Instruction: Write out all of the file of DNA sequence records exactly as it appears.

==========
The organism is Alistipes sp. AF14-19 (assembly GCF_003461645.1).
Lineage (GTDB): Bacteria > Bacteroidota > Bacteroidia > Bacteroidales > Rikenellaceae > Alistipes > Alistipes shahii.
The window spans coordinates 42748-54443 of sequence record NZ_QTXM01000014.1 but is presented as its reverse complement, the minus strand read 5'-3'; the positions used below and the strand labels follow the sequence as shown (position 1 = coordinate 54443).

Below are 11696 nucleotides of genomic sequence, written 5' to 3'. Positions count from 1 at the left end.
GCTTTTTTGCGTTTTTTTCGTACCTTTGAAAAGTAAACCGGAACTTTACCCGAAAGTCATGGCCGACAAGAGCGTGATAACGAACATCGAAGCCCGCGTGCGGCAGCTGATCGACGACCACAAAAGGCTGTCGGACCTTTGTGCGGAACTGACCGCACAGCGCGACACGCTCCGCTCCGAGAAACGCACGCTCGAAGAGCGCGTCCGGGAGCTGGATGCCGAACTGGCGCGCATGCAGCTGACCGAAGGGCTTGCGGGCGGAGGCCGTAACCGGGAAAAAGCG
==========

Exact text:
The organism is Alistipes sp. AF14-19 (assembly GCF_003461645.1).
Lineage (GTDB): Bacteria > Bacteroidota > Bacteroidia > Bacteroidales > Rikenellaceae > Alistipes > Alistipes shahii.
The window spans coordinates 42748-54443 of sequence record NZ_QTXM01000014.1 but is presented as its reverse complement, the minus strand read 5'-3'; the positions used below and the strand labels follow the sequence as shown (position 1 = coordinate 54443).

Below are 11696 nucleotides of genomic sequence, written 5' to 3'. Positions count from 1 at the left end.
GCTTTTTTGCGTTTTTTTCGTACCTTTGAAAAGTAAACCGGAACTTTACCCGAAAGTCATGGCCGACAAGAGCGTGATAACGAACATCGAAGCCCGCGTGCGGCAGCTGATCGACGACCACAAAAGGCTGTCGGACCTTTGTGCGGAACTGACCGCACAGCGCGACACGCTCCGCTCCGAGAAACGCACGCTCGAAGAGCGCGTCCGGGAGCTGGATGCCGAACTGGCGCGCATGCAGCTGACCGAAGGGCTTGCGGGCGGAGGCCGTAACCGGGAAAAAGCG